What is HPV?

HPV, otherwise known as the human papillomavirus, is a sexually transmitted infection that should not be confused with HIV or HSV (herpes). There are currently nearly 80 million people in the United States alone who are living with HPV, many of whom are in their teens and early twenties.

While there are about 30 different types that affect the genitals, including the vagina, penis, vulva, cervix, and scrotum, there are another 70 additional forms of HPV that can affect other areas of the body. Of the approximate 100 different types of HPV, infectious disease doctors consider 14 of them to be “high risk” which can lead to cervical or gynecologic cancers.

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Categories: Cancer Prevention, Cancer Risk, Cervical Cancer, Gynecologic Cancers

May is Bladder Cancer Awareness Month: What You Need to Know

While bladder cancer is becoming more common, it is often overshadowed by other cancers such as lung, breast, and prostate. With May being Bladder Cancer Awareness Month, there's no better time than now to discuss what bladder cancer is, possible symptoms, risk factors, and preventive measures you can take to reduce your risk. For this reason, we're going to take a closer look at bladder cancer so that you can be armed with the proper information to take control of your health.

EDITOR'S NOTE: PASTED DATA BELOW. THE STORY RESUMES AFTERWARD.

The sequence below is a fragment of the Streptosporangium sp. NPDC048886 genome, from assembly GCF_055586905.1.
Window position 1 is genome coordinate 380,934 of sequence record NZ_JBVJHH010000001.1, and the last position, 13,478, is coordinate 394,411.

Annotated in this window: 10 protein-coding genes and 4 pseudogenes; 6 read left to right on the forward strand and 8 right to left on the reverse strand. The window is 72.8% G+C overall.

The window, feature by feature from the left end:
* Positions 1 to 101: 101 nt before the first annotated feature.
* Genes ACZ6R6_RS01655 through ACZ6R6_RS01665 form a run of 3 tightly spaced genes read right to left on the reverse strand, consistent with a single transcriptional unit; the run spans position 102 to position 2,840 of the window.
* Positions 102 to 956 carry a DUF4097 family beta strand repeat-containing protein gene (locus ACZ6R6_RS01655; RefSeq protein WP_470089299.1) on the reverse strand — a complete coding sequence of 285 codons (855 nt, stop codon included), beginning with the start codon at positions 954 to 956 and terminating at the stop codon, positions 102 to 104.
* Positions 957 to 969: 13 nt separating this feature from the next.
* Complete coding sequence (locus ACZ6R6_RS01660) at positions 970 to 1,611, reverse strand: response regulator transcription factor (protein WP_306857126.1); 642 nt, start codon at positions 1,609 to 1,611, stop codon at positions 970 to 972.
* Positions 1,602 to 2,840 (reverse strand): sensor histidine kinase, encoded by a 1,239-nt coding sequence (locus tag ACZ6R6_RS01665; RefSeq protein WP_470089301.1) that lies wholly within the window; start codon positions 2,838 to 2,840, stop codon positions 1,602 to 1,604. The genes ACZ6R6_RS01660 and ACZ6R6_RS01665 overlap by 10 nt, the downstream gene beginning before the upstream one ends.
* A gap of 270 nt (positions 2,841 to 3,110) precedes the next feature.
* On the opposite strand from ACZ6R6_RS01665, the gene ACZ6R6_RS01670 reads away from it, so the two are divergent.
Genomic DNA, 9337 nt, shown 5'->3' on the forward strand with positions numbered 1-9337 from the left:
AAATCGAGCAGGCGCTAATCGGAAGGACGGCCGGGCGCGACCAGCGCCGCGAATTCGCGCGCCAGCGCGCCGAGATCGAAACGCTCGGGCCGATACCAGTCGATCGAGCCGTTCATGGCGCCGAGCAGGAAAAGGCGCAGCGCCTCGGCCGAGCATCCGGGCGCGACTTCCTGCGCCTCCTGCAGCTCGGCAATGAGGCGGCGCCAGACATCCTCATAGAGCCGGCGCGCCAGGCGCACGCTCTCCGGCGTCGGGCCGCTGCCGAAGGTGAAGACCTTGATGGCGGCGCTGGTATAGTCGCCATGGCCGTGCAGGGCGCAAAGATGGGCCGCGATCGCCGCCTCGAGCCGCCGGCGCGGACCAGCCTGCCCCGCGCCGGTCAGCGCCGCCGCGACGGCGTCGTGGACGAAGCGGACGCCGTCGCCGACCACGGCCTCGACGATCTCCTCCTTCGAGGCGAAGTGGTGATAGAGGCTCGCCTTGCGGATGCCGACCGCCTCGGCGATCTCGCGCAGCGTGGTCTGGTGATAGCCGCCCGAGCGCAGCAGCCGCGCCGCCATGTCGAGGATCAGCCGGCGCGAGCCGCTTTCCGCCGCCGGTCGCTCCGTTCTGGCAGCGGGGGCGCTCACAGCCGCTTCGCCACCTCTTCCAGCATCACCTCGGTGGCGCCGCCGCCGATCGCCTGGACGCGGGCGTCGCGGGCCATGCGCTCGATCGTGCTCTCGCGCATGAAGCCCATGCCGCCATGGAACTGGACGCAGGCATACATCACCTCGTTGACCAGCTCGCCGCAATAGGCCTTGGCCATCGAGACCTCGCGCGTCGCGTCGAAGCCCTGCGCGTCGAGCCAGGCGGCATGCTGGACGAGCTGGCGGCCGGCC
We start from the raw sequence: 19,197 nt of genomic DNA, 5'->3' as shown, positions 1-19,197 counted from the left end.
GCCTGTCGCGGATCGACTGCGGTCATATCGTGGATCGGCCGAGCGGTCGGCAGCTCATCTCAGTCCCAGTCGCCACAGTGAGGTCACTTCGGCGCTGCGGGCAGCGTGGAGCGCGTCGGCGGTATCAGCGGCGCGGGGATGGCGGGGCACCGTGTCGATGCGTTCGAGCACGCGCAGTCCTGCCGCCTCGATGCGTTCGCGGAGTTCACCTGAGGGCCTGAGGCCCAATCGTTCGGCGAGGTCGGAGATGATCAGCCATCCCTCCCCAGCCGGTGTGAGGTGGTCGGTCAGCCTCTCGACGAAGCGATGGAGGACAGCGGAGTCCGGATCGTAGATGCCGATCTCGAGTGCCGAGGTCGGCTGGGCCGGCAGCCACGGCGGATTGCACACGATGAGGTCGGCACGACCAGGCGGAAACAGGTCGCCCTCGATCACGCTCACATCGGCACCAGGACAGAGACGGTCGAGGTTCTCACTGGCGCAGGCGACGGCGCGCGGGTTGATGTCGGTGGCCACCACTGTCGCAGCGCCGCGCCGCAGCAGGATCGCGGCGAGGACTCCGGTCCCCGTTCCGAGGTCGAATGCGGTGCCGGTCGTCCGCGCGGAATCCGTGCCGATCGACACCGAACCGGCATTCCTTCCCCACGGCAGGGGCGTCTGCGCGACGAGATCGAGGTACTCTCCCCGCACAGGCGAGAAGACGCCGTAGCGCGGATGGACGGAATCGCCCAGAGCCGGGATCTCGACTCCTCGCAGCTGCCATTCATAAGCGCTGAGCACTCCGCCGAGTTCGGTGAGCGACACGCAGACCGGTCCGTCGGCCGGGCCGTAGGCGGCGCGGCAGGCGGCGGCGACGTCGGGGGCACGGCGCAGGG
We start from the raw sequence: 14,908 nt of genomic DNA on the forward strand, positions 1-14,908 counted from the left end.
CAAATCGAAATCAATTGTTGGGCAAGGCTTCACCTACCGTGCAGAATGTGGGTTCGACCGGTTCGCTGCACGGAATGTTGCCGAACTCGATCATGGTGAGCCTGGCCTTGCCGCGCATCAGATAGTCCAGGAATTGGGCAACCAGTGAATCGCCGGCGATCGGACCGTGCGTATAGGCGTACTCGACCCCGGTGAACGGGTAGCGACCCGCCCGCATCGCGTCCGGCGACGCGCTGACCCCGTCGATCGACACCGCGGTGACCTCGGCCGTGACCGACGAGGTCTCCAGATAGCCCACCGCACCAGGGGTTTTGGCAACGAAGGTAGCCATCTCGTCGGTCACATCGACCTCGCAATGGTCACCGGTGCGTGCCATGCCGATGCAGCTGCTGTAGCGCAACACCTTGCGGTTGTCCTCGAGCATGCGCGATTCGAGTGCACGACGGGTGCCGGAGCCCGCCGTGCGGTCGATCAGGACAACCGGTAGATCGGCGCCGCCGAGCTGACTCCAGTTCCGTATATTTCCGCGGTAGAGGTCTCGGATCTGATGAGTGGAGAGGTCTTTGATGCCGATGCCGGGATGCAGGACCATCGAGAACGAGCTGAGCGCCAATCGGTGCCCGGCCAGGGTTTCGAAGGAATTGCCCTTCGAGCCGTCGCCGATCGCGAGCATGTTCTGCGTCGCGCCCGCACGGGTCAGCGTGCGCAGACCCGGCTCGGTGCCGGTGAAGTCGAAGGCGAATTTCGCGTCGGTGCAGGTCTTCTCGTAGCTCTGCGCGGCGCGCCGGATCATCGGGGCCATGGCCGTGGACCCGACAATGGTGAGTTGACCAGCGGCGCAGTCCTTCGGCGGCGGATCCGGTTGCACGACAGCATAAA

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Categories: Bladder Cancer, Cancer Prevention, Cancer Risk

When Should You Start Colon Cancer Screenings?

Did you know that the screening age for colorectal cancer was lowered to 45?

Based on recent research, the American Cancer Society (ACS) lowered the recommended age to begin colon cancer screening from 50 to 45. The five-year difference is important to note when it comes to managing your health care. The ACS predicts that in 2019 more than 23,000 Oregonians will receive a diagnosis of colon cancer. Learning more about the screening process is one step a patient can take in preventing and fighting this dreaded disease.

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Categories: Cancer Prevention, Cancer Screening, Colorectal Cancer, Gastrointestinal Cancers

6 Tips to Quit Smoking and Reduce Lung Cancer Risk

The Compass Oncology lung cancer specialists encourage everyone to take a moment on March 20th to observe "National Kick Butts Day.” This day focuses on the health risks of tobacco use, including smoking, as a part of our practice’s efforts to reduce the number of lung cancer cases diagnosed each year. According to the National Cancer Institute, that’s close to 700 cases each year in the Portland-Vancouver area.

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Categories: Cancer Prevention, Cancer Risk, Lung Cancer

Skin Cancer Prevention Tips: How to Read a Sunscreen Label

From its beaches to its mountains and everything in between, the Pacific Northwest provides a wonderful backdrop for many outdoor summer activities. August is Summer Sun Safety, and with so many opportunities to get outside around the Portland-Vancouver metroplex, it’s important to keep your skin protected from the harmful rays of the sun.

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Categories: Cancer Prevention, Skin Cancer

The Newest Top 10 Cancer Prevention Recommendations